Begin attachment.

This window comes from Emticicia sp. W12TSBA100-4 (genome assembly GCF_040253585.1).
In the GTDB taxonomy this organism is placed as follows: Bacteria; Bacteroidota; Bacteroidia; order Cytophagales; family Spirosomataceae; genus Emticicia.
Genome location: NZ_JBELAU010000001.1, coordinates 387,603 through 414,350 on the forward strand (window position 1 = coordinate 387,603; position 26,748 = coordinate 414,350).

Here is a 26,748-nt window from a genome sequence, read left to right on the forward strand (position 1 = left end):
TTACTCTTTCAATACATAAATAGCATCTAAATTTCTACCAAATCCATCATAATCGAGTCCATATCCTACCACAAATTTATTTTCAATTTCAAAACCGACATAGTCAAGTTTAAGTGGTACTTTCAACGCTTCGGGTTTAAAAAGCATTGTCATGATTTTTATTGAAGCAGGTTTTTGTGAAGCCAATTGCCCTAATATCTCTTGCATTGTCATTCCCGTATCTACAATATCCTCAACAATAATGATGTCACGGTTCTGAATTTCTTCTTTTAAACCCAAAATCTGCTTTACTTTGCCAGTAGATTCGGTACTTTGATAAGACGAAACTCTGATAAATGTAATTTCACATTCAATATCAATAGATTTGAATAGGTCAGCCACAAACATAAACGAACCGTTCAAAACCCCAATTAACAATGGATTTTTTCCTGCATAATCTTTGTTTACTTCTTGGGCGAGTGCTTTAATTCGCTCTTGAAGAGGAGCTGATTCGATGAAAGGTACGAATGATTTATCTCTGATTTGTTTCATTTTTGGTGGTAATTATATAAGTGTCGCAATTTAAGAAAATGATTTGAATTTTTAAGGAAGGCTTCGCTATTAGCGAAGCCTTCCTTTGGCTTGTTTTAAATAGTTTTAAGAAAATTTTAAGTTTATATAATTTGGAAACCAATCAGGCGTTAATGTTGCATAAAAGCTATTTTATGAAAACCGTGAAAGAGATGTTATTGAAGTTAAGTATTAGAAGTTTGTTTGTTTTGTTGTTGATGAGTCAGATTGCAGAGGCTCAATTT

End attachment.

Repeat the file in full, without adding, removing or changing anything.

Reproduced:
This window comes from Emticicia sp. W12TSBA100-4 (genome assembly GCF_040253585.1).
In the GTDB taxonomy this organism is placed as follows: Bacteria; Bacteroidota; Bacteroidia; order Cytophagales; family Spirosomataceae; genus Emticicia.
Genome location: NZ_JBELAU010000001.1, coordinates 387,603 through 414,350 on the forward strand (window position 1 = coordinate 387,603; position 26,748 = coordinate 414,350).

Here is a 26,748-nt window from a genome sequence, read left to right on the forward strand (position 1 = left end):
TTACTCTTTCAATACATAAATAGCATCTAAATTTCTACCAAATCCATCATAATCGAGTCCATATCCTACCACAAATTTATTTTCAATTTCAAAACCGACATAGTCAAGTTTAAGTGGTACTTTCAACGCTTCGGGTTTAAAAAGCATTGTCATGATTTTTATTGAAGCAGGTTTTTGTGAAGCCAATTGCCCTAATATCTCTTGCATTGTCATTCCCGTATCTACAATATCCTCAACAATAATGATGTCACGGTTCTGAATTTCTTCTTTTAAACCCAAAATCTGCTTTACTTTGCCAGTAGATTCGGTACTTTGATAAGACGAAACTCTGATAAATGTAATTTCACATTCAATATCAATAGATTTGAATAGGTCAGCCACAAACATAAACGAACCGTTCAAAACCCCAATTAACAATGGATTTTTTCCTGCATAATCTTTGTTTACTTCTTGGGCGAGTGCTTTAATTCGCTCTTGAAGAGGAGCTGATTCGATGAAAGGTACGAATGATTTATCTCTGATTTGTTTCATTTTTGGTGGTAATTATATAAGTGTCGCAATTTAAGAAAATGATTTGAATTTTTAAGGAAGGCTTCGCTATTAGCGAAGCCTTCCTTTGGCTTGTTTTAAATAGTTTTAAGAAAATTTTAAGTTTATATAATTTGGAAACCAATCAGGCGTTAATGTTGCATAAAAGCTATTTTATGAAAACCGTGAAAGAGATGTTATTGAAGTTAAGTATTAGAAGTTTGTTTGTTTTGTTGTTGATGAGTCAGATTGCAGAGGCTCAATTT